Sometimes a swimming pool is just a swimming pool

In 2007, a guest at Blue Mountain Resorts died while swimming in an unattended pool at the resort.

The Ontario Ministry of Labour issued orders against the employer for failing to report this death under subsection 51 (1) of the Occupational Health and Safety Act.

The employer argued that they should not be required to report the death of a guest in a swimming pool because the pool was not a “workplace,” and there was no “worker” even present when this tragic accident occurred.

The Ministry of Labour disagreed and issued orders against the employer.

Throughout Ontario, employers were stunned when both the OLRB and the Divisional Court upheld the orders of the MOL.

With the Dofasco case in 2007, the Court of Appeal told us that “due diligence” required employers to have eyes on the backs of their heads as they contemplated even the “rogue and defiant worker” in their legal, due diligence responsibilities.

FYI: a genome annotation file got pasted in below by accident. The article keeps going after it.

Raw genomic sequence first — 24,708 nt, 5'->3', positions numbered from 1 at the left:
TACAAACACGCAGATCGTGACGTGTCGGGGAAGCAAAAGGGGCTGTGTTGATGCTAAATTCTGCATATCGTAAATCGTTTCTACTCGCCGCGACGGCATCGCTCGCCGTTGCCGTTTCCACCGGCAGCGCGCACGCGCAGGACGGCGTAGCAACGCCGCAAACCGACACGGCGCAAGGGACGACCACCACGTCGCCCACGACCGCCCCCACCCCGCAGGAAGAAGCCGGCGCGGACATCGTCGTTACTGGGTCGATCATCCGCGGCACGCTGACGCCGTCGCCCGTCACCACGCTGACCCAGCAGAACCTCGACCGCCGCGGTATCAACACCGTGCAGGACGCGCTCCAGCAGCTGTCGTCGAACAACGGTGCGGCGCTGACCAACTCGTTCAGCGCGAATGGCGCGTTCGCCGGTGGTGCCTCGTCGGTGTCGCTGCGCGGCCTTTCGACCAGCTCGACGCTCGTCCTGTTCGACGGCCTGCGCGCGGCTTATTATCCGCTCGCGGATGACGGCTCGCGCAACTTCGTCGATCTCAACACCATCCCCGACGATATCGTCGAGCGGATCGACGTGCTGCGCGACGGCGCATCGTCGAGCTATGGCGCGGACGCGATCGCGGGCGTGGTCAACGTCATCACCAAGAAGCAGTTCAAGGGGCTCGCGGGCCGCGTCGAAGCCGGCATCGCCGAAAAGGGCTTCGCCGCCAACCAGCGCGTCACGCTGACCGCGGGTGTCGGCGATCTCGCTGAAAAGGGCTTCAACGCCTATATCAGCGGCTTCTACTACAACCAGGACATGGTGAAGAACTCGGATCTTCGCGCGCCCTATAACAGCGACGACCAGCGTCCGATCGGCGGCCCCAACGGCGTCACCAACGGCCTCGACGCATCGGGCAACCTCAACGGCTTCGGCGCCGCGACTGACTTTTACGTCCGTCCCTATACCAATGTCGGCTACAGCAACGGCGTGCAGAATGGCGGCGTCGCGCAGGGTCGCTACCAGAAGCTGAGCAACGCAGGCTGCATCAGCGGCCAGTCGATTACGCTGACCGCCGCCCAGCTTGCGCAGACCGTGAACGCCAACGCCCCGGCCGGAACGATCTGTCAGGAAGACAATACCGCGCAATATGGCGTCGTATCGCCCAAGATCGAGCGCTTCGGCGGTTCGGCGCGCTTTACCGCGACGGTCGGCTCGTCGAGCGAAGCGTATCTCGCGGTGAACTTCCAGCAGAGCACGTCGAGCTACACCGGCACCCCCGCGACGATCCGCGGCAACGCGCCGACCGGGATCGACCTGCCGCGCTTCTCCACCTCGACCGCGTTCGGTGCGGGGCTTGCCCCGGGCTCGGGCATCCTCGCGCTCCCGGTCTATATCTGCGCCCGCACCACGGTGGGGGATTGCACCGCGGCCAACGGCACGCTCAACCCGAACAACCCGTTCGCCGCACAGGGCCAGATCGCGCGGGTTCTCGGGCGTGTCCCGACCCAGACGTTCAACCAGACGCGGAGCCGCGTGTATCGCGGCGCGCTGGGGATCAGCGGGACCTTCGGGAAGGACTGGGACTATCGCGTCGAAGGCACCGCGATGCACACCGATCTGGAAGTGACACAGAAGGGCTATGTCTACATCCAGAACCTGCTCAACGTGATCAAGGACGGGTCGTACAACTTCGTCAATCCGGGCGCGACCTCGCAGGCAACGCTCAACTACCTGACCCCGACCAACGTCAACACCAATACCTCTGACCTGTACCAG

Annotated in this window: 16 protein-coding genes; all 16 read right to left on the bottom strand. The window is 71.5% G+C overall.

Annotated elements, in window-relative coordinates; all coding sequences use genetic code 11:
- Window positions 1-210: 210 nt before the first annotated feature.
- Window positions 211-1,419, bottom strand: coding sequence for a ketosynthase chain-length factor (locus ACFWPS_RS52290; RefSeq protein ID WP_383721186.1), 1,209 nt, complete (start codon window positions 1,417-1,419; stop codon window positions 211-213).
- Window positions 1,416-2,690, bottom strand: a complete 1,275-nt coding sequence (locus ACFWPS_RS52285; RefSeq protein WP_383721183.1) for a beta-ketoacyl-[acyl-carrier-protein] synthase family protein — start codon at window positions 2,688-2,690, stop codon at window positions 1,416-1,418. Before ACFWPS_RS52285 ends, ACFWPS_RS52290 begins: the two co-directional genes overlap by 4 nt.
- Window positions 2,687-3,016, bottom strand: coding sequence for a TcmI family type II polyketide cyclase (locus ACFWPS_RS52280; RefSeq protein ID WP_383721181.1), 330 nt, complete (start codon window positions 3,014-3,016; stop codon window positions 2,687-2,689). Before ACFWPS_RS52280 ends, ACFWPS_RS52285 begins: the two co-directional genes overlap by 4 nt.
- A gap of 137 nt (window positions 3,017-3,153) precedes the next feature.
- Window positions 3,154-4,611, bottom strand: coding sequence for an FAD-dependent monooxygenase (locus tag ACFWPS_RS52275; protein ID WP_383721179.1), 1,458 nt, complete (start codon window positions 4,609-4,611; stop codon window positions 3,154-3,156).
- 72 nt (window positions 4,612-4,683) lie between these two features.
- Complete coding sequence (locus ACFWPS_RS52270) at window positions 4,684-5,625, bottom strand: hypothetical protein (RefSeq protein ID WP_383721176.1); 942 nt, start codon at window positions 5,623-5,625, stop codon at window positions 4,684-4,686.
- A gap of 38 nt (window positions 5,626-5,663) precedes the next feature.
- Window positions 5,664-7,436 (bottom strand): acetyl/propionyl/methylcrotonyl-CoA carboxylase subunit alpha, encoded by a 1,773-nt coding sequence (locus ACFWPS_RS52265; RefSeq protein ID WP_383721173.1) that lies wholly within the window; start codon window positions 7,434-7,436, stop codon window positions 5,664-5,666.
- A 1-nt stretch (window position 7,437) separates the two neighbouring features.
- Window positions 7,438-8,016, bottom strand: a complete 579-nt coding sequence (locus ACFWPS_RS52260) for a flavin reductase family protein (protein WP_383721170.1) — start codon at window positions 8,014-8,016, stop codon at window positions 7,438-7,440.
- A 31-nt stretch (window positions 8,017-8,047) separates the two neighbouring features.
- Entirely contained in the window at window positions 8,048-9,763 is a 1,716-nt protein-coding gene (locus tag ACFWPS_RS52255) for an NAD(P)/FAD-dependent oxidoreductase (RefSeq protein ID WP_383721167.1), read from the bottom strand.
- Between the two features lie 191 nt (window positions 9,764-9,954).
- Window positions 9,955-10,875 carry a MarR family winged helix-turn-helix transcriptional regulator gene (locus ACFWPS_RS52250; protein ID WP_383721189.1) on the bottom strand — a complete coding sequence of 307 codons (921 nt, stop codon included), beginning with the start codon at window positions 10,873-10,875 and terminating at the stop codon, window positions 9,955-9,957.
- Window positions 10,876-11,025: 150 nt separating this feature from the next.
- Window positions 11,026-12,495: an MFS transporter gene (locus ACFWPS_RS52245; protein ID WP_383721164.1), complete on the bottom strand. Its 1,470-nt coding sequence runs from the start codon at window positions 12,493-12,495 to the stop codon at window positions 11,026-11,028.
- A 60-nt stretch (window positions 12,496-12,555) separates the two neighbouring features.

The Blue Mountain decisions by the MOL, the OLRB and the Divisional Court resulted in a shuddering wave of resignation by employers.

The Court of Appeal for Ontario has thankfully restrained and limited the broadening reach of the MOL in saying that their interpretation of this section “would make virtually every place in the province of Ontario (commercial, industrial, private, or domestic) a “workplace” because a worker may, at some time, be at that place. “

They set aside the decisions of the Divisional Court and the OLRB. Congratulations to Blue Mountain Resort for appealing those incorrect decisions. This is a great win for employers.  

You can read the decisions here: